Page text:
Its hard to generalise what British infantry musketry tactics were but some of its hallmarks were a coolness and discipline which allowed for close range volleys and platoon firing where each platoon fires one after the other in succession until by the time the last fires the first has reloaded giving the impression of a constant rolling volley. Given the small size of the army and relative wealth of the country I believe we also tended to allow a recruit the chance to fire more practice rounds in training than some armies as well. I believe there is some debate about just how much more effective it was than other infantry though, usually amongst wargamers who argue about whether British troops should get a bonus or not.

Dachs
Jan 21, 2010, 12:40 PM
Credit has to go to Blucher and the Prussian staff officers but Napoleon mostly and Grouchy partly have to shoulder the blame for the lack of pursuit after Wagram.
Superlative post, but did you mean Wavre here, not Wagram? :)

privatehudson
Jan 21, 2010, 01:24 PM
Superlative post, but did you mean Wavre here, not Wagram? :)

Oops :D

Yes I did mean Wavre.

Del Pino
Jan 23, 2010, 07:51 PM
Francisco Pizzaro - with about 150 other men, he conquered an empire of 6 million.

LightSpectra
Jan 23, 2010, 07:55 PM
First of all, those numbers are... well, a bit off.

Secondly, this was moreso by political maneuvering than strategic genius. It's not as if you could give Pizarro the same 150 men and he'd conquer Western Europe.

mpescatori
Jan 25, 2010, 07:57 AM
First of all, those numbers are... well, a bit off.

Secondly, this was moreso by political maneuvering than strategic genius. It's not as if you could give Pizarro the same 150 men and he'd conquer Western Europe.

I'm sorry but I could never accept Pizarro as a "Great General". He was nothing short of a scoundrel, and little more than a mercenary.

Pizarro plundered and looted and made promises he knew he would never keep.

Pizarro made the best he could of an Inca religious prophecy that specified "the Gods with white faces and beards and shiny dress" would return to rule the world...
...so the Inca (the Emperor) and his people did their best to make them happy, until it was too late.

The Inca Atahualpa even converted to Christianity, only to be sentenced to death that very day.

If someday a girlie-looking guy came to you, long blond hair, fluffy pigeon's wings and all that, and declared he was there as an Angel of the Lord, would you do everything and anything he said ?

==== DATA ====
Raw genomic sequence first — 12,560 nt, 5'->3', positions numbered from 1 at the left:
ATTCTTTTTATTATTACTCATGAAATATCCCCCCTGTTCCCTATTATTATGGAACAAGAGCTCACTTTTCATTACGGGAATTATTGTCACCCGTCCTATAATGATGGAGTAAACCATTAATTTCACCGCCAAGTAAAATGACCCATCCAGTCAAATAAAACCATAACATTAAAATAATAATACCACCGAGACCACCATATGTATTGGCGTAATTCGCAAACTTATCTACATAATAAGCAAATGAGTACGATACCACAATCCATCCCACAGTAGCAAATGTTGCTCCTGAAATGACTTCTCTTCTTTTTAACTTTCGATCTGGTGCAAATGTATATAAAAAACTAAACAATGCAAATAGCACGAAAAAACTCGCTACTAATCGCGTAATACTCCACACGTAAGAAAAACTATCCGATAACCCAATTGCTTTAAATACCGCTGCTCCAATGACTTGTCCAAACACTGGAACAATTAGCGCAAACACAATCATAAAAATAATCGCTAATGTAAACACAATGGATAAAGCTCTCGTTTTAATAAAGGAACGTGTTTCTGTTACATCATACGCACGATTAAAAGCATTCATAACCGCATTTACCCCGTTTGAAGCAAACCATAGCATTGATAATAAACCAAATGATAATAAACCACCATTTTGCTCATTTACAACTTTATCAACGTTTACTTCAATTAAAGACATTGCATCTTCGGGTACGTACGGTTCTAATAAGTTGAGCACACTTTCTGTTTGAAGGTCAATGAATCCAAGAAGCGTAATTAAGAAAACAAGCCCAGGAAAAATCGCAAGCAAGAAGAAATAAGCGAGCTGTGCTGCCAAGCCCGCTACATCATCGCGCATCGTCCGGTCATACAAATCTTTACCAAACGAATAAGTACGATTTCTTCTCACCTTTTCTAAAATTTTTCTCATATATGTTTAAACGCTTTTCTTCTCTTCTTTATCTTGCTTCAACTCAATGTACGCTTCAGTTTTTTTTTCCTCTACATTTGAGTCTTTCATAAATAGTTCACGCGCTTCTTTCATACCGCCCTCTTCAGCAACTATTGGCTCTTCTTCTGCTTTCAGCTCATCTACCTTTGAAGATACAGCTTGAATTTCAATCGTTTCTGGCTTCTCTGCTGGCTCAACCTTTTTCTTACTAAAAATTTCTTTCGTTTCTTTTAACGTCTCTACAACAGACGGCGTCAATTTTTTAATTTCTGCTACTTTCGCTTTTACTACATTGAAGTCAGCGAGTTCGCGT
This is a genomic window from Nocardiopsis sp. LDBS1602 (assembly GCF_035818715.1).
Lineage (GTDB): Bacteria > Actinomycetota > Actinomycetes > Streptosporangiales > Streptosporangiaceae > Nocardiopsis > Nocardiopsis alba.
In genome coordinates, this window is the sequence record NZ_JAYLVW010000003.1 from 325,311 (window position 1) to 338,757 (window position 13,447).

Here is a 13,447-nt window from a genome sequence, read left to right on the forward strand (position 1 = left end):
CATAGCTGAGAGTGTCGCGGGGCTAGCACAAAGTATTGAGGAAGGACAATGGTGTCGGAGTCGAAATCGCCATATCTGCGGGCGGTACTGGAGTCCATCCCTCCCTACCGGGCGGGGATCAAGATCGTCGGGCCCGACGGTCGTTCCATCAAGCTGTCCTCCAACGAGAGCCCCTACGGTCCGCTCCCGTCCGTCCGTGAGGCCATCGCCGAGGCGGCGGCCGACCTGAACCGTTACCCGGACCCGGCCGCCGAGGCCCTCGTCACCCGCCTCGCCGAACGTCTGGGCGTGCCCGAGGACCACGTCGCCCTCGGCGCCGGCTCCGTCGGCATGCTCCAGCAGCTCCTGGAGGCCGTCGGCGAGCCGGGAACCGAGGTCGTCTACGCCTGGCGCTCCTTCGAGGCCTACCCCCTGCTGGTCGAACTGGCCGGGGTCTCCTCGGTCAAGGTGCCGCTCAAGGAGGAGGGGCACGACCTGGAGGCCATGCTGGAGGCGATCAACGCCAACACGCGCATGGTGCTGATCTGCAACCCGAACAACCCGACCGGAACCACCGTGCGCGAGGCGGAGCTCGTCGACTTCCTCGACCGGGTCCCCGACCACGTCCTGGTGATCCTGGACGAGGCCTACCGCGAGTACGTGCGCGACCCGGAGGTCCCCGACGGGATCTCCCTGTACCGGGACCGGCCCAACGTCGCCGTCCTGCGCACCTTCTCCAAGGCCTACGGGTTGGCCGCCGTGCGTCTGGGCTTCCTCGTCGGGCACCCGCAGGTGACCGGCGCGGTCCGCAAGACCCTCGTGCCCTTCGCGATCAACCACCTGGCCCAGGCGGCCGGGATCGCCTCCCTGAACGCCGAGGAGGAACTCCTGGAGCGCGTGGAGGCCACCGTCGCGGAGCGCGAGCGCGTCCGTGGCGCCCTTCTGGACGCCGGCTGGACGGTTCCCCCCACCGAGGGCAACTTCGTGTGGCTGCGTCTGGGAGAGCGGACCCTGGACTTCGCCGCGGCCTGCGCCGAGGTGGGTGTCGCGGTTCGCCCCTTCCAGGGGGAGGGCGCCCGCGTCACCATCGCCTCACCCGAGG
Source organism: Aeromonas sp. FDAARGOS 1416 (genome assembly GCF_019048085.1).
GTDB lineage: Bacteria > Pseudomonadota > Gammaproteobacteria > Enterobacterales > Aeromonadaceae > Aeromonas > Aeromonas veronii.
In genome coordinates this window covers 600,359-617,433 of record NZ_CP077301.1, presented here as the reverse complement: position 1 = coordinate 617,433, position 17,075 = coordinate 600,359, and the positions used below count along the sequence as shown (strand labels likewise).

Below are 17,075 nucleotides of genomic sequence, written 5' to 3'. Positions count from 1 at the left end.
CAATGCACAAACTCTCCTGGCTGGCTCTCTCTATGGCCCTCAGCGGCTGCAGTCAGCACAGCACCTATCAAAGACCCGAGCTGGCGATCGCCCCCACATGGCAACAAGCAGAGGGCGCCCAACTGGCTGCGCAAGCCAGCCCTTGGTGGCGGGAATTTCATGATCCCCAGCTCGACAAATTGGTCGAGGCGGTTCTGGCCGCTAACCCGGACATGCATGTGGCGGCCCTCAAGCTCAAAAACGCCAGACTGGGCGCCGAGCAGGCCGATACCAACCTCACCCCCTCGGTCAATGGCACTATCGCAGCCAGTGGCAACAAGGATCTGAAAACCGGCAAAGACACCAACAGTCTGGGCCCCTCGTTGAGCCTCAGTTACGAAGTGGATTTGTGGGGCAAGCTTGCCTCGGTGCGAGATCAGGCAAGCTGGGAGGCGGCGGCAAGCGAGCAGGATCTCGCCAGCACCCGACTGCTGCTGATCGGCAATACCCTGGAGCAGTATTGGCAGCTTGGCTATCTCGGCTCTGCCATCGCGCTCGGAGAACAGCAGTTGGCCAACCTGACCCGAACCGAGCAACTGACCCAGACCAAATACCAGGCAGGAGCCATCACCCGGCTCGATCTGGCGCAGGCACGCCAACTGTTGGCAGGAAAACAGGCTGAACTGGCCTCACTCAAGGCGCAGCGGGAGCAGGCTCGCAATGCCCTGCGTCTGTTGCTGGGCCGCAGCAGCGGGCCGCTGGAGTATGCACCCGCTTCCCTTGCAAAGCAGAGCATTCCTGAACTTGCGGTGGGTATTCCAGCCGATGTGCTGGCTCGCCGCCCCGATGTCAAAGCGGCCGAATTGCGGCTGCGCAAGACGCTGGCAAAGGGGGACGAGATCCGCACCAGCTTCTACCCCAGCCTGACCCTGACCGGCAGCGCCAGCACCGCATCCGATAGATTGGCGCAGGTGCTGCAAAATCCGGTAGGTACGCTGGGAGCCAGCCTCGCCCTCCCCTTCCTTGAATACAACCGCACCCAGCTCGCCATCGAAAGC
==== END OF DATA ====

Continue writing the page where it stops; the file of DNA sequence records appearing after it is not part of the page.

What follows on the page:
Even if it turned out he was actually a flesh-eating alien from another planet ?

Before you reply, think in technological terms, crossing the oceans in 16th century was as close to space travel as you can today.

Dachs
Jan 25, 2010, 09:11 PM
Scoundrels and mercs can make good war-leaders. Just look at Brett Favre, Han Solo, Kassandros, and Benedict Arnold.

mpescatori
Jan 26, 2010, 01:55 AM
Scoundrels and mercs can make good war-leaders. Just look at Brett Favre, Han Solo, Kassandros, and Benedict Arnold.

OK, don't want to get into an argument here, but :

the only Brett Favre I found via Google is (was) an Americal Football player (I'd like to see him play a full game of Rugby, or run the full 90' of an Association Football match - then we can discuss about sports !)
Han Solo is the mercenary form the Sci-Fi film Star Wars - imaginary, doesn't count;
Kassandros - I read of his feats, but they are no better, no worse than those of many US Cavalry Colonels who murdered American Indians by the hundred-score.
Benedict Arnold ? Really, you consider him worthy of mention ? :mischief: Which one are you talking about, the American traitor or the British general ?

Masada
Jan 26, 2010, 03:55 AM
Pizzaro falls into the upper echelons of raubwirtschaft practitioners and not into that of the 'great military leader', even so, I wouldn't denigrate his capabilities. He managed against all possible imaginings to conquer a state which nobody would have picked to lose.

Pizarro plundered and looted and made promises he knew he would never keep.

That describes just about everyone from Alexander to Genghis Khan. If its some kind of character aspersion then I accept it, however I don't see how it has any bearings on his abilities on the battlefield. Anymore than anyone of the innumerable historical generals who practiced pillage and plunder while on campaign.

Pizarro made the best he could of an Inca religious prophecy that specified "the Gods with white faces and beards and shiny dress" would return to rule the world...

That he could exploit it successfully is in itself quite impressive and not really all that different to the myriad of rulers/generals who have consciously cultivated an image and played on the resulting mystique.

...so the Inca (the Emperor) and his people did their best to make them happy, until it was too late.

Sure, Pizarro also managed to rout vastly numerical superior forces once that welcome wore out.